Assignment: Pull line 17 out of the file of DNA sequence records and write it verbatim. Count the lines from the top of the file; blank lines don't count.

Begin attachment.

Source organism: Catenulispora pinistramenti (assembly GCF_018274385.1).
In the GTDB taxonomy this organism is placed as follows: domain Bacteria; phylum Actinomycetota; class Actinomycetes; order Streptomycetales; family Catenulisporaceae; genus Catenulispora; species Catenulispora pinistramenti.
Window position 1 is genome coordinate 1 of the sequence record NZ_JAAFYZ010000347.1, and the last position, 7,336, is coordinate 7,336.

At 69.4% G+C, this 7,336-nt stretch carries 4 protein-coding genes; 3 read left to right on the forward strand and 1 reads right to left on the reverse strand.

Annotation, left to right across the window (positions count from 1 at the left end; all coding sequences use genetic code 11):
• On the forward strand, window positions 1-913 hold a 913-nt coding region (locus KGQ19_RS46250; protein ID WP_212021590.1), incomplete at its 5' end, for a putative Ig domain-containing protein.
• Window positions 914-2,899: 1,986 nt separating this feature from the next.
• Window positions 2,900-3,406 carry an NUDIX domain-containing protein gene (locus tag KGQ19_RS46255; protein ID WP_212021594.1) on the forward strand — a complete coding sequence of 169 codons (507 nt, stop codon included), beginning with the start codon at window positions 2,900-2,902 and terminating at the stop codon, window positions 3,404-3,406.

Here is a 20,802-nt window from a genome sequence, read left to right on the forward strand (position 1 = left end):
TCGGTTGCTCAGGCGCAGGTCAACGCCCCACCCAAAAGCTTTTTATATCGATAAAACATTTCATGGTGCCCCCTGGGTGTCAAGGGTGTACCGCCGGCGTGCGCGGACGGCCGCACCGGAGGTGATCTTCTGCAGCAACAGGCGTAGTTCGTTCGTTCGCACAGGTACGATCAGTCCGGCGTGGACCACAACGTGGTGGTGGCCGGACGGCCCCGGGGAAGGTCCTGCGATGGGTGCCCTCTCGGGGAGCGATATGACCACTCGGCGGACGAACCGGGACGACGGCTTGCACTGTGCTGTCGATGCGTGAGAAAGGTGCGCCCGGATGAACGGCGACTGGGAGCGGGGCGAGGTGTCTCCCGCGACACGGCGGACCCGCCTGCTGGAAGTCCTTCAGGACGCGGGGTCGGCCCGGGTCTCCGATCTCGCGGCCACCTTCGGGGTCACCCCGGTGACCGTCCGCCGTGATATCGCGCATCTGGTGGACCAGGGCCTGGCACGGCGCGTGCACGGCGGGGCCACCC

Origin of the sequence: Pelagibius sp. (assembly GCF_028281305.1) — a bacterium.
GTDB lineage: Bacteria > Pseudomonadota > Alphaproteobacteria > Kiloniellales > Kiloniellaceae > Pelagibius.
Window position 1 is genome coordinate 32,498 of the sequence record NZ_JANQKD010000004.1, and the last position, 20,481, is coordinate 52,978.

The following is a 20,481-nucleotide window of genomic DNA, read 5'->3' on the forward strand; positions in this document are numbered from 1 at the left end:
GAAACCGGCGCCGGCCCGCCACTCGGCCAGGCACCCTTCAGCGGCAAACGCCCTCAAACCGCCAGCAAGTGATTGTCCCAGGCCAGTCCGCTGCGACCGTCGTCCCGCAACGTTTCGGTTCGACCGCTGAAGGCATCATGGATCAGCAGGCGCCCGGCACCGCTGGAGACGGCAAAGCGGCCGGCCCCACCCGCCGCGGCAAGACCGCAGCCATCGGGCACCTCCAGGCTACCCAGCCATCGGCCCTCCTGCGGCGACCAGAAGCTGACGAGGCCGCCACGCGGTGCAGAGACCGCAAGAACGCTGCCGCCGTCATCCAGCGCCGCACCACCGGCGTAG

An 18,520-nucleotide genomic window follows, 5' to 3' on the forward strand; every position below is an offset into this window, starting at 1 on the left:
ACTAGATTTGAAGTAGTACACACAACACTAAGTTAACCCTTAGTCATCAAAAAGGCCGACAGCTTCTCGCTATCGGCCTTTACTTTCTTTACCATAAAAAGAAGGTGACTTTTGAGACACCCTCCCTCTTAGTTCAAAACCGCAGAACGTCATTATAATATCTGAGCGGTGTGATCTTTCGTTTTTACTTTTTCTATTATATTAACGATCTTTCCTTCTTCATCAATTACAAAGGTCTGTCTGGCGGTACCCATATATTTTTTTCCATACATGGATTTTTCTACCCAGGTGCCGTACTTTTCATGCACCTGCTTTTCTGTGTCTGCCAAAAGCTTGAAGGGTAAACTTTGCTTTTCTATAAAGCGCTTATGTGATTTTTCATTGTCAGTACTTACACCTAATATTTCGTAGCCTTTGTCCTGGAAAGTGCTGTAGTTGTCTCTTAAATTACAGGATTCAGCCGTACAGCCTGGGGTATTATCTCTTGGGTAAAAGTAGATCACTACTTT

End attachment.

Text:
ACTAGATTTGAAGTAGTACACACAACACTAAGTTAACCCTTAGTCATCAAAAAGGCCGACAGCTTCTCGCTATCGGCCTTTACTTTCTTTACCATAAAAAGAAGGTGACTTTTGAGACACCCTCCCTCTTAGTTCAAAACCGCAGAACGTCATTATAATATCTGAGCGGTGTGATCTTTCGTTTTTACTTTTTCTATTATATTAACGATCTTTCCTTCTTCATCAATTACAAAGGTCTGTCTGGCGGTACCCATATATTTTTTTCCATACATGGATTTTTCTACCCAGGTGCCGTACTTTTCATGCACCTGCTTTTCTGTGTCTGCCAAAAGCTTGAAGGGTAAACTTTGCTTTTCTATAAAGCGCTTATGTGATTTTTCATTGTCAGTACTTACACCTAATATTTCGTAGCCTTTGTCCTGGAAAGTGCTGTAGTTGTCTCTTAAATTACAGGATTCAGCCGTACAGCCTGGGGTATTATCTCTTGGGTAAAAGTAGATCACTACTTT